Books by Marilyn Hafner

PURIM PLAY by Roni Schotter
Released: March 1, 1998

A funny companion to Hanukkah! (1990) and Passover Magic (1995), by the same team. Here young Frannie is distraught because a cousin, who always takes the part of villain Haman in the annual family Purim play, has the flu, and her mother has invited a neighbor, eccentric old Mrs. Teplitzky, to join the family celebration and play the role. Mrs. Teplitzky (a dead ringer for Grandma Rose in Hanukkah!) turns out to have been an actress in her youth, makes up stagestruck Frannie as the most fetching Esther ever, and coaxes brother Ezra out of his wooden delivery of Mordechai's lines. The play is a rousing success, and by the end of the evening Frannie and Mrs. Teplitzky, with their mutual love of theater, are good friends. Another warm, amenable look at family life during a special holiday. (Picture book. 5-8) Read full book review >
NEXT YEAR I'LL BE SPECIAL by Patricia Reilly Giff
Released: Sept. 1, 1993

Marilyn lists her hopes for second grade, when mean Miss Minch will still be in first and her teacher will be smiley Miss Lark. First, Marilyn will be chosen as a helper; she'll move to the top group when someone tells her the hard words; once she gets the answers right, people will want to sit next to her and include her in their games. Marilyn's hopes are a believable mix of the real differences a wise, kind teacher can make and the kind of unrealistic dreams all children have; they're only more poignant when children, as in Marilyn's case, are less competent. An upbeat book with a valuable message that's delivered by implication. Hafner's cheerful cartoon-style illustrations depict Marilyn as animated (and almost smug) with her imagined success. (Picture book. 5-8) Read full book review >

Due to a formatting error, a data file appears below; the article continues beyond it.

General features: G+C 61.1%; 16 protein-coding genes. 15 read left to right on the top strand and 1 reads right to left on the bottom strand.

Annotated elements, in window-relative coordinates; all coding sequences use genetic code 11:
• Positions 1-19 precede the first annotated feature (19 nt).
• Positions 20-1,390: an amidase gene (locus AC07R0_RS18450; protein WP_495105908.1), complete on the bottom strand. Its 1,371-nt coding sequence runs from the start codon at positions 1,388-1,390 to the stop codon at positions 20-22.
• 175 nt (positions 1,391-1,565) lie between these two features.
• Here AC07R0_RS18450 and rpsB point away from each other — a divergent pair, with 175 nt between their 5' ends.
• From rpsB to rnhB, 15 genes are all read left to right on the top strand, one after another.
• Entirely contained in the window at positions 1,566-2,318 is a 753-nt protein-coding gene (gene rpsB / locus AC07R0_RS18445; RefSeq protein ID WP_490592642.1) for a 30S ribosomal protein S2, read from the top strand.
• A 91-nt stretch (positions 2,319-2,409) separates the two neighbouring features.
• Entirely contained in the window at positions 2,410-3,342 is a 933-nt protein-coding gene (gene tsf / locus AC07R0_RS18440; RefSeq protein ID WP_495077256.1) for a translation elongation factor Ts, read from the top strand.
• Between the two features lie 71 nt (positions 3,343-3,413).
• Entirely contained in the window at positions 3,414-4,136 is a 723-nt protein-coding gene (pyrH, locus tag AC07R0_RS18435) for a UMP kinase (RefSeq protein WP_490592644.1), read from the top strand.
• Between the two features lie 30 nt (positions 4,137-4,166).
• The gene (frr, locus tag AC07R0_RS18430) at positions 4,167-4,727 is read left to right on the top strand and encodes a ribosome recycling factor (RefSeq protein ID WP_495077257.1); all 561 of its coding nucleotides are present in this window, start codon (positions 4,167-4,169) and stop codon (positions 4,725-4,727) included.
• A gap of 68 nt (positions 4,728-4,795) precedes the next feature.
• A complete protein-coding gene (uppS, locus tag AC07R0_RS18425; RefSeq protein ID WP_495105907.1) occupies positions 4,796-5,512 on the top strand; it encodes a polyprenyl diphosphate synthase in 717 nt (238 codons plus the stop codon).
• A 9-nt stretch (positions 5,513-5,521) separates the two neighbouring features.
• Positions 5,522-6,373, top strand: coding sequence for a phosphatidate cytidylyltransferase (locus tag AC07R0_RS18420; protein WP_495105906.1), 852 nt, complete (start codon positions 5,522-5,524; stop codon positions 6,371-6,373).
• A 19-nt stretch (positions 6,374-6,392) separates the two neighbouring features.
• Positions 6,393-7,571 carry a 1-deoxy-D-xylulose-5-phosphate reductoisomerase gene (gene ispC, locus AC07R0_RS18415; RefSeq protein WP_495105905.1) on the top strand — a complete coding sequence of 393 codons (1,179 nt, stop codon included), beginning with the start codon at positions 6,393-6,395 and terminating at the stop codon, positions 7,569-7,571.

CHATTERBOX JAMIE by Nancy Evans Cooney
Released: May 1, 1993

Jamie is full of questions at home; but when he starts nursery school, he clams up—totally. The teacher asks what he'd like to do; other children offer to share; Jamie watches and listens, but is silent until Dad picks him up. Then, as usual, he chatters about his day. On the second day, he joins in—without a word; weeks later, he whispers his secret to his baby sister: ``I don't know why I can't talk at school.'' The baby is the key— when a classmate's tiny brother visits school, Jamie finally opens up: ``I have a baby, too!'' There's an aura of warm acceptance here, while Hafner details Jamie's family and his welcoming school in cheerful illustrations, depicting the preschoolers with humorous affection. A drama that many young ones will recognize as just their size. (Picture book. 3-6) Read full book review >
ME BABY! by Riki Levinson
Released: May 1, 1991

Bearing gifts, the aunts and uncles arrive and are greeted with open arms by toddler Danny. ``Me baby,'' Danny keeps saying, as one relative after another kisses him or gives him a pat and then quickly moves on to the business at hand: fixing a celebratory meal and greeting Danny's mother and his new sister. Danny is persistent, tugging at skirts as everyone gets to hold the baby. At last, he screams, and his parents finally notice and understand: Danny wants to hold the baby, too—and so he does. Hafner's expressive illustrations are just right: the joyful bustle, the adults' obliviousness to Danny's real concern, the body language of the inarticulate little boy—all are lightly but affectionately satirized. A disarming slice of life. (Picture book. 2-6) Read full book review >